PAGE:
Lawyers are introverts, big time. According to Myers Briggs Type Indicator (MBTI) results, almost 3/4th of lawyers, compared to only 1/4th of the general public, are introverts. That means they go inward to charge their batteries– preferring internal introspection to external interaction.
On the Caliper Profile personality test, lawyers also rank astonishingly low in the sociability trait–which measures how comfortable a person is initiating and building close relationships. Low sociability scorers are less inclined to enjoy interacting with others, preferring to spend more time with information.
Of course, we know that lawyers are thinkers–they think, analyze documents and deals, edit and write, all loner tasks. In a recent study, lawyers ranked sixth overall on a list of the 200 best jobs for introverts, just behind the loner braniacs who work as computer software engineers and accountants.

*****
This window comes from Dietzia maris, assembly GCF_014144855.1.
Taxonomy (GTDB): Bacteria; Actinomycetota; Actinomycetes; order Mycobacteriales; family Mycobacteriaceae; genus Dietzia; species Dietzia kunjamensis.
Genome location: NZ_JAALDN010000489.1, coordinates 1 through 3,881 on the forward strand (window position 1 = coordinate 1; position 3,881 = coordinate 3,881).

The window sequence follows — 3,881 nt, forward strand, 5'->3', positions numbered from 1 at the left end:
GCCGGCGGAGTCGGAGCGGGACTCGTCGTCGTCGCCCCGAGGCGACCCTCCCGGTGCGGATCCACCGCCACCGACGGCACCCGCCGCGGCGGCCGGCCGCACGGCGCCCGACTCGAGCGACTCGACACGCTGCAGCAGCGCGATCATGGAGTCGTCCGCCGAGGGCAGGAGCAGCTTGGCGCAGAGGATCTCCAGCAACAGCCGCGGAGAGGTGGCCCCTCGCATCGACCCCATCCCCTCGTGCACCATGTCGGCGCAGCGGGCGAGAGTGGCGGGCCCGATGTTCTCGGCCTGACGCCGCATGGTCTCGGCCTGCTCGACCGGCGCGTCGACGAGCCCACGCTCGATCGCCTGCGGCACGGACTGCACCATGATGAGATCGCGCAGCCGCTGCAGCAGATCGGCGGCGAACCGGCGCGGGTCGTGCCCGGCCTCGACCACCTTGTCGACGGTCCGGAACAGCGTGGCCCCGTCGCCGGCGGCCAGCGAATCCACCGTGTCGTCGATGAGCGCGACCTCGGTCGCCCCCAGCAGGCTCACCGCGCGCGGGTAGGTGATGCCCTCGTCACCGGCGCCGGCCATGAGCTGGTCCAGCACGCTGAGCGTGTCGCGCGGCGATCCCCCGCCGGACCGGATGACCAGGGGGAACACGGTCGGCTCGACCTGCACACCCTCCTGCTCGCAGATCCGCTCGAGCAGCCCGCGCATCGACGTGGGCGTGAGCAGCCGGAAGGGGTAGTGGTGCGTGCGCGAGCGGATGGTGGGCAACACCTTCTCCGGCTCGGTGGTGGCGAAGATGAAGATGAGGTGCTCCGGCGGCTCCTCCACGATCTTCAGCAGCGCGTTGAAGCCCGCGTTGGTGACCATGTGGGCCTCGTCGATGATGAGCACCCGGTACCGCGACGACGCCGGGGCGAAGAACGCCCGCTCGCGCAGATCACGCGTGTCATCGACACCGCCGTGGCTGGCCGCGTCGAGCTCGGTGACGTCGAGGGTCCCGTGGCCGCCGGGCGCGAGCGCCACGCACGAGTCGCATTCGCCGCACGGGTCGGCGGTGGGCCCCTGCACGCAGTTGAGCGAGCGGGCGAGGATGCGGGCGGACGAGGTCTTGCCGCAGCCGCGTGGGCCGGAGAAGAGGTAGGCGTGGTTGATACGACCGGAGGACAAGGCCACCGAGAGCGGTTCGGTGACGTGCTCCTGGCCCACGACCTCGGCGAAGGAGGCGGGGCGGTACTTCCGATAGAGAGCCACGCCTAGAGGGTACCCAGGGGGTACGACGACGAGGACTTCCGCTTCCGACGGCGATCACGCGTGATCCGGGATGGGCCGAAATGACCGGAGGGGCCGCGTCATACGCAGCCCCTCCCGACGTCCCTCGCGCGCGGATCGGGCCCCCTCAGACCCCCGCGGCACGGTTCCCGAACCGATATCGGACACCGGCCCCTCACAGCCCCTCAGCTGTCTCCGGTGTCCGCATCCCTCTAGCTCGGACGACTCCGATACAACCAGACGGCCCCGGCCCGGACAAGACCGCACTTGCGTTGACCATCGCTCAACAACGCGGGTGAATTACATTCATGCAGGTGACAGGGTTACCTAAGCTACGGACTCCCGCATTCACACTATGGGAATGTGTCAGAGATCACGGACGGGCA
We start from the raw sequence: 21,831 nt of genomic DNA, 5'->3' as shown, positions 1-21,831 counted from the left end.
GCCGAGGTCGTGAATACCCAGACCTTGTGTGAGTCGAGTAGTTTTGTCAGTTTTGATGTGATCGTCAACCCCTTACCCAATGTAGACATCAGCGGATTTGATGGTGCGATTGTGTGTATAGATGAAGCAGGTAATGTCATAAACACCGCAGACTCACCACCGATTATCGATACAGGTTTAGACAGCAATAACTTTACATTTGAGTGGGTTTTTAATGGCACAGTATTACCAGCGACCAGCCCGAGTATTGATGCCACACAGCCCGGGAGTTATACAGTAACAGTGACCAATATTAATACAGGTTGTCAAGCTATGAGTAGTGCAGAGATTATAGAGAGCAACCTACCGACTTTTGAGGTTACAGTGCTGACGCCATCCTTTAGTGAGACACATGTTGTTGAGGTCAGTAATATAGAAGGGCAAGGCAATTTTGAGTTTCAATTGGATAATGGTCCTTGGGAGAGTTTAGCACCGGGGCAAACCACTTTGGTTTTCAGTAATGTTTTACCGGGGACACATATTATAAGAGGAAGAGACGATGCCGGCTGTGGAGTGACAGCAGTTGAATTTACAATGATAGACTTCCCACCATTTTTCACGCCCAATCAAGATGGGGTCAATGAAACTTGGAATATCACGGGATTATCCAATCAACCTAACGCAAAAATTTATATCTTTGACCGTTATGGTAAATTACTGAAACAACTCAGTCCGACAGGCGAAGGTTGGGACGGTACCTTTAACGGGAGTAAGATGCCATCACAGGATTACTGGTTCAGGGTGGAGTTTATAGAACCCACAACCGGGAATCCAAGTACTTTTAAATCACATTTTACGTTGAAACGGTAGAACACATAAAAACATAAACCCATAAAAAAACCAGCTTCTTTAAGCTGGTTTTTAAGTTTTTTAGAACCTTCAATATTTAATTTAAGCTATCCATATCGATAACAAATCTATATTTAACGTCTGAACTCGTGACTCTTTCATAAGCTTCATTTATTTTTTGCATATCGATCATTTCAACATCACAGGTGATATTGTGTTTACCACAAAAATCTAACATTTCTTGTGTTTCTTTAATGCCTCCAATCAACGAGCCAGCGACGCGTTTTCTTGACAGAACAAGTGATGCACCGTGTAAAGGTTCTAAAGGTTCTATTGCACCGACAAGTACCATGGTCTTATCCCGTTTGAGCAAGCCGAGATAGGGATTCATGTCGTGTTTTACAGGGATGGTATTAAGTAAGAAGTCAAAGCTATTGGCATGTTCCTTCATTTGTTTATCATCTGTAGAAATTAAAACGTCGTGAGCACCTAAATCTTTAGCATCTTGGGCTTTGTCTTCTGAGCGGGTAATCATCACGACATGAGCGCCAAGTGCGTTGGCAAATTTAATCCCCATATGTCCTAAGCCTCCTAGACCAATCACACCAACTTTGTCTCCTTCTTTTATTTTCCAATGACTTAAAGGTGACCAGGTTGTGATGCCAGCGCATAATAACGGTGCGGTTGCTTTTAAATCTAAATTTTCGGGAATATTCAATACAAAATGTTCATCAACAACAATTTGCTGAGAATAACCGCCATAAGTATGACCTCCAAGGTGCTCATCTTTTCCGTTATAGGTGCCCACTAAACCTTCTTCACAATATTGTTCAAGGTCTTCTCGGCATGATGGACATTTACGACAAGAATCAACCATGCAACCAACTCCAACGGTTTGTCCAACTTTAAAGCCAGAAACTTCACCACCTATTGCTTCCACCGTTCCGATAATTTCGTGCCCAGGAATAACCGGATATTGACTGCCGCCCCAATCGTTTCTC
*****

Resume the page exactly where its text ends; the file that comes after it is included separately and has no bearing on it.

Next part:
The question for management becomes how to integrate these loners not only into a coherent, committed organization but also into the 21st century vision of service delivery: coherent, committed teams. How do you overcome/compensate for the introverted nature of lawyers in day-to-day management, business development endeavors, client service?
Slowly. Start by using the strengths of introverts–such as their tendency to (appear to) listen and to deliver well-thought-out opinions– and proceed from there logically to the overwhelming consensus from research that collaboration improves productivity and satisfaction.